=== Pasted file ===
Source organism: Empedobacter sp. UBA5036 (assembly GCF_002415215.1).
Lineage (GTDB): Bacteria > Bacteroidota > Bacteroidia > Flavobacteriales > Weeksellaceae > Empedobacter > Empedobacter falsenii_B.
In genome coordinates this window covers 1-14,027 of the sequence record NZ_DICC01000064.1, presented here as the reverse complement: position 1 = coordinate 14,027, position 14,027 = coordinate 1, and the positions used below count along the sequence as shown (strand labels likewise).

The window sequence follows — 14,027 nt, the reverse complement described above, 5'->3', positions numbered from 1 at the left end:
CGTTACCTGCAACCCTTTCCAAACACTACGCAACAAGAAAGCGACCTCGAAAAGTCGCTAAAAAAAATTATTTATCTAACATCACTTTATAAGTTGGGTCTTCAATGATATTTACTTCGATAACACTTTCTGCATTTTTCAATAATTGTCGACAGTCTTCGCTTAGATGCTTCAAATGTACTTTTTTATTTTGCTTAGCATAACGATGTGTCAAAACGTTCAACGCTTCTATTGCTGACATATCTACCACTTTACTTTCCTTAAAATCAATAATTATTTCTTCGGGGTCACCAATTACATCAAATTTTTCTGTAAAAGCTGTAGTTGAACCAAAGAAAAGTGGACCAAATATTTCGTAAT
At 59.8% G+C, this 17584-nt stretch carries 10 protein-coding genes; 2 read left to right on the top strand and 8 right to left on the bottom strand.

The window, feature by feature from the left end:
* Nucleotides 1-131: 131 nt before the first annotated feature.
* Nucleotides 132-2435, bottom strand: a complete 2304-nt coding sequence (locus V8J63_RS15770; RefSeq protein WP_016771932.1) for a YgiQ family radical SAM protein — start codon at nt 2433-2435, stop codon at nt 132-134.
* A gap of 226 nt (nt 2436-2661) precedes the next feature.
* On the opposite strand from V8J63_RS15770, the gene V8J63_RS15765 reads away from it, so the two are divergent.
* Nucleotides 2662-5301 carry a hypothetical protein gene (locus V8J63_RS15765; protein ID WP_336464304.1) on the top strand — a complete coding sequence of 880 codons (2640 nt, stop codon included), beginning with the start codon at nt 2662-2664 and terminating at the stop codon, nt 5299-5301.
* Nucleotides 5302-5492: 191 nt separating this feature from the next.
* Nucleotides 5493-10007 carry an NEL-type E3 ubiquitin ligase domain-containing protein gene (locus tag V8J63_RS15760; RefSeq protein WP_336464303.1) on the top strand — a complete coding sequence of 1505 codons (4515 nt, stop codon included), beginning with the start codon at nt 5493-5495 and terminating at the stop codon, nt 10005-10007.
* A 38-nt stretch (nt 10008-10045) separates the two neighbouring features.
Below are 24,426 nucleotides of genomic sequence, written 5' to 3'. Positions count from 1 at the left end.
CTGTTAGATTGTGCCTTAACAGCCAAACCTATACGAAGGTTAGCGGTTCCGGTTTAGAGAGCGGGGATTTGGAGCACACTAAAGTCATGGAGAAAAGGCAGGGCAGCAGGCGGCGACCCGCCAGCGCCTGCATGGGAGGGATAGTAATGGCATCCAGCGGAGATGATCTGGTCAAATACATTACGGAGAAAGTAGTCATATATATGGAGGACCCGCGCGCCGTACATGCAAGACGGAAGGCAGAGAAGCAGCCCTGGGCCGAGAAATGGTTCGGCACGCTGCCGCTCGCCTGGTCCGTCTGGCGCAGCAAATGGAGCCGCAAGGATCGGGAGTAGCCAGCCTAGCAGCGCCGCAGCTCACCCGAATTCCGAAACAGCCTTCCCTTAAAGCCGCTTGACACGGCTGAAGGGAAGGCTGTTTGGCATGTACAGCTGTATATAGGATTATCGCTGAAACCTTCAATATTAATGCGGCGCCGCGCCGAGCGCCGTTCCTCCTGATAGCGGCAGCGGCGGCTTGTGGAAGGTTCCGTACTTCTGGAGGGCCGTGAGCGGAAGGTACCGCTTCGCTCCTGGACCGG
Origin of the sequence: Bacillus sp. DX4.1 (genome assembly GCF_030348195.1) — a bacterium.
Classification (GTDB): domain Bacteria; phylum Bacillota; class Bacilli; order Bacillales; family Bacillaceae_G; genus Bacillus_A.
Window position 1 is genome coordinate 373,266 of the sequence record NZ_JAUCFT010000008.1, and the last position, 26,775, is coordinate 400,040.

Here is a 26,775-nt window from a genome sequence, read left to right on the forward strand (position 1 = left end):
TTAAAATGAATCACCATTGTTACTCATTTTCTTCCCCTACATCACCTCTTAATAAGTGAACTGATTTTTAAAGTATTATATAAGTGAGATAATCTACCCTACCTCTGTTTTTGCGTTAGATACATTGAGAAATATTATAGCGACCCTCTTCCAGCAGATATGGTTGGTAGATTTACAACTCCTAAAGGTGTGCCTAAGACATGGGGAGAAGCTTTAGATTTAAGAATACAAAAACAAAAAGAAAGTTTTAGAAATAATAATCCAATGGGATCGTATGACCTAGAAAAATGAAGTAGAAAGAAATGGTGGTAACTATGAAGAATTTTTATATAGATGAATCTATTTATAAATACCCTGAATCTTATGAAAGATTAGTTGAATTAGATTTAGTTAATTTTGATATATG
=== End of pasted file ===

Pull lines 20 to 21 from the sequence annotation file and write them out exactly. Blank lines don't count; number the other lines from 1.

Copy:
Window position 1 is genome coordinate 373,266 of the sequence record NZ_JAUCFT010000008.1, and the last position, 26,775, is coordinate 400,040.

Here is a 26,775-nt window from a genome sequence, read left to right on the forward strand (position 1 = left end):